What’s the difference between Evangeline and Terrebonne parishes?
Apparently only about 120 miles, judging from the manner in which the respective sheriffs’ offices ignore and abuse the constitutional rights of their citizens.
Where the U.S. Justice Department recently issued a report highly critical of the practice of “investigative arrests” in Evangeline, the First Circuit Court of Appeal has ruled unconstitutional a raid carried out by the Terrebonne Parish sheriff last summer because he didn’t like what a blogger said about him.
And, LouisianaVoice has learned, the Terrebonne sheriff and others are targets of a federal investigation over other business dealings of the sheriff’s office.
Following the filing a federal lawsuit filed against Sheriff Jerry Larpenter last August, the anticipated second shoe has now fallen on several other leading business and political leaders of Terrebonne Parish.
The fallout stems from an ill-advised—and unconstitutional—warrant and RAID executed against a Houma police officer on Aug. 2 over no greater offense than criticism of the sheriff’s department on a local Internet blog.
It now has spilled over to a general indictment of Gordon Dove and the parish government’s relationship with a local insurance agency.
Wayne Anderson, a former deputy sheriff and currently a Houma police officer, and his wife, Jennifer, filed suit on Aug. 10 against Larpenter over the raid carried out on their home by sheriff’s deputies and now have amended Parish President Dove and others into the lawsuit.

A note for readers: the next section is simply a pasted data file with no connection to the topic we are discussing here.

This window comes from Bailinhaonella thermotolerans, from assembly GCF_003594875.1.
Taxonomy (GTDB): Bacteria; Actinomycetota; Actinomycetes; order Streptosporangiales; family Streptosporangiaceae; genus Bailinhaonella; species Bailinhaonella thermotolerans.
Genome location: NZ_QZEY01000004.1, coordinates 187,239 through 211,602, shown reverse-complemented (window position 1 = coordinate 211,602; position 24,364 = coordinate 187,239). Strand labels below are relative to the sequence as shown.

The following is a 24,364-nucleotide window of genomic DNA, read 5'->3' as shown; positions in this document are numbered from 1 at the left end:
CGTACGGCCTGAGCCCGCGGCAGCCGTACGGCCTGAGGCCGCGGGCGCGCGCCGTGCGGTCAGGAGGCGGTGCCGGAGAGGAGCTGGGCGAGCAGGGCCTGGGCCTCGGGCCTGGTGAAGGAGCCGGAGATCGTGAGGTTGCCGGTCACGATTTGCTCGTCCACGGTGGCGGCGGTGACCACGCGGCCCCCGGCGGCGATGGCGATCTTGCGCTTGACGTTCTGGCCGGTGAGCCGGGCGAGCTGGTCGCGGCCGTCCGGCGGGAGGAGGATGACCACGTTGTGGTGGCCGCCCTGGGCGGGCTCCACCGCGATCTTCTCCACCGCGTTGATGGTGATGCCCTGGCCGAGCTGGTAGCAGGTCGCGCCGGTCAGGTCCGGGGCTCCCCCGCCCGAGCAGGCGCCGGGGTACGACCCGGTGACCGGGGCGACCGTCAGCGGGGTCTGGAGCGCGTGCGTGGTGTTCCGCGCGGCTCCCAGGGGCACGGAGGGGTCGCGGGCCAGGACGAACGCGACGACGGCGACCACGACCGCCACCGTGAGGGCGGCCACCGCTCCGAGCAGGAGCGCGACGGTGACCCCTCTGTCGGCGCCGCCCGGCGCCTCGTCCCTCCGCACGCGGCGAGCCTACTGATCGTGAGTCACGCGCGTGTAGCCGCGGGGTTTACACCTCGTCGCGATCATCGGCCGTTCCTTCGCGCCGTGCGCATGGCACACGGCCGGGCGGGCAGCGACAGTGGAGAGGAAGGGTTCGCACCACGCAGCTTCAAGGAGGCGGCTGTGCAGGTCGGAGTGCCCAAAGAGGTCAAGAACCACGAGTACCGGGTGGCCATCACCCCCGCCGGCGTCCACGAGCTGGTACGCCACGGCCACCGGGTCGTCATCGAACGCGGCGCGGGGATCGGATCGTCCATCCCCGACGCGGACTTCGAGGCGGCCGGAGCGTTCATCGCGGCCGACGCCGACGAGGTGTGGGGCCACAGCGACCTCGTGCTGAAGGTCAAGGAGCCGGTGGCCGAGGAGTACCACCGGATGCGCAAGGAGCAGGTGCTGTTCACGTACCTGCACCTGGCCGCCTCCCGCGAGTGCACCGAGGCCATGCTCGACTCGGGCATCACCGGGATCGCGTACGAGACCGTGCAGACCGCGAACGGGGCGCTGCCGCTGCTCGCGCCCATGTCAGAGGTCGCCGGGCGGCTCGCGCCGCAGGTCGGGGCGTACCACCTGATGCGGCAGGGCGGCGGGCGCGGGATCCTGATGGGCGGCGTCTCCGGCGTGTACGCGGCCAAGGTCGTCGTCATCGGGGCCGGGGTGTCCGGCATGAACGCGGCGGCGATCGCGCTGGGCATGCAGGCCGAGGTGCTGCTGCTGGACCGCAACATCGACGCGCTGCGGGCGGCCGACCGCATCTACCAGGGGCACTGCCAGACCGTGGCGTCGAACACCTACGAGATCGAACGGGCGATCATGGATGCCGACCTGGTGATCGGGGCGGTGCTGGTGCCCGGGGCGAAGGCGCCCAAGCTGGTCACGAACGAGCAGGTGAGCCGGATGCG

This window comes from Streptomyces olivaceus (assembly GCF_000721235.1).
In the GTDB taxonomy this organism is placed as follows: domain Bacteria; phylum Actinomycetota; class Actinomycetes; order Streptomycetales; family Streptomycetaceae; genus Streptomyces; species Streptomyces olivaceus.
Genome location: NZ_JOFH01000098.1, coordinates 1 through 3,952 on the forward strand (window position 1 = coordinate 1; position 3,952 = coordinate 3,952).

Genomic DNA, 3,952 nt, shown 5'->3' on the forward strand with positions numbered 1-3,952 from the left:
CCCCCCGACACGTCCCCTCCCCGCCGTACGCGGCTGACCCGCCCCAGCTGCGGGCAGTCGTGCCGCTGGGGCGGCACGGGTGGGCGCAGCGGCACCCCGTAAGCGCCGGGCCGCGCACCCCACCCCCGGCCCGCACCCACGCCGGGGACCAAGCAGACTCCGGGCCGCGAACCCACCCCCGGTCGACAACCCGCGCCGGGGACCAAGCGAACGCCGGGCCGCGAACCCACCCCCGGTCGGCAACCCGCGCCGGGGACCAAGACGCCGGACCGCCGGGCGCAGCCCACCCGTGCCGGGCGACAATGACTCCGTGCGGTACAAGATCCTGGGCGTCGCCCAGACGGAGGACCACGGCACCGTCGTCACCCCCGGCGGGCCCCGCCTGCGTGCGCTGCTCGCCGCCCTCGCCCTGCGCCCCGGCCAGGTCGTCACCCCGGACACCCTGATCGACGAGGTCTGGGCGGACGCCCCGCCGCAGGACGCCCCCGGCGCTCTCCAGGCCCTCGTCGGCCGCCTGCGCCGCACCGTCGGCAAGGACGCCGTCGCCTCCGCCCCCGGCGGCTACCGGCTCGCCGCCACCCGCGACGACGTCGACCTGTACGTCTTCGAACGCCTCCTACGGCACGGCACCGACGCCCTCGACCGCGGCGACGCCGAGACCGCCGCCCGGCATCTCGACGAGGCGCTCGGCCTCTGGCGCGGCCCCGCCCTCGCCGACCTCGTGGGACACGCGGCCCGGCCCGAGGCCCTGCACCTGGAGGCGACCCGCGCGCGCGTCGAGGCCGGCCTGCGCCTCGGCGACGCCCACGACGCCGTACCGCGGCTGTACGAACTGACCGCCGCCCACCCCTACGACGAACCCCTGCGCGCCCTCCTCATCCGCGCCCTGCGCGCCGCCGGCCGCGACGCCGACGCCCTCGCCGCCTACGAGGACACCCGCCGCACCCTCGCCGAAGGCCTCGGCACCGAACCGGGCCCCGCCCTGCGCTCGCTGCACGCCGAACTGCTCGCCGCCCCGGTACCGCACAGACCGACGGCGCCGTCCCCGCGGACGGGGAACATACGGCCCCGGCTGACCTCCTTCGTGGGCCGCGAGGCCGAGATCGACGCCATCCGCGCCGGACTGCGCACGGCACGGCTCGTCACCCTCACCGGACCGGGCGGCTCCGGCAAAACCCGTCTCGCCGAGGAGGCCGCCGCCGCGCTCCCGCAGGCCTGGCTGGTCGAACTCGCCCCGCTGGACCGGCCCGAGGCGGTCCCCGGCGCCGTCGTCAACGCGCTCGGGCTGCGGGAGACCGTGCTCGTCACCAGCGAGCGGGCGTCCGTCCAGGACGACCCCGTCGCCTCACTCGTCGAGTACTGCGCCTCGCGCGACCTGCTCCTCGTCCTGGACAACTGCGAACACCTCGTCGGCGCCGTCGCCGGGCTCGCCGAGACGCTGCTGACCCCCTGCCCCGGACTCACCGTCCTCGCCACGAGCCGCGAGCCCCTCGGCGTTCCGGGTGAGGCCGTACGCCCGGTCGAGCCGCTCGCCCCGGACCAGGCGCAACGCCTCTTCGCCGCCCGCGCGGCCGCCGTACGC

The latest AMENDED PETITION adds as defendants:
- Dove, individually, and in his official capacity as President of the Terrebonne Parish Consolidated Government;
- Anthony J. Alford, individually, and in his official capacity as President of the Terrebonne Levee and Conservation District Board of Commissioners;
- The Terrebonne Parish Sheriff’s Office;
- The Terrebonne Parish Consolidated Government, and
- The Terrebonne Levee and Conservation District.
The blog, ExposeDat, began posting critical stories of Dove and Larpenter in early July, prompting the illegal raid on the Andersons’ home. While unconstitutional, the raid did have the apparent effect of successfully causing the blog to be taken down, thus infringing on the First Amendment that protects free speech.
But in the interim, Larpenter, who was quoted as saying, “If you’re gonna lie about me and make it under a fictitious name, I’m gonna come after you.” did just that. Executing a warrant signed by State District Judge Randy Bethancourt instead of the “Duty Judge,” who the latest legal filing says should have reviewed and considered the warrant.
Sheriff’s Detective Lt. Glynn Prestenbach Jr., who took the warrant application to Bethancourt for his signature, since said he “just did what (Terrebonne Parish District Attorney) and Jerry (Larpenter) told him to do,” the Andersons’ amended petition says.
Following the raid, law enforcement personnel arrived at the Plaintiffs’ residence, the petition says. Anderson was informed he was being placed on administrative leave indefinitely and was the subject of an internal affairs investigation for failing to uphold the law and for engaging in conduct unbecoming of a law enforcement officer. Anderson was stripped of his badge, his duty weapon, his law enforcement commission card and his marked patrol unit—all in full view of the Andersons’ neighbors, action that they say has caused embarrassment and harm to their reputations.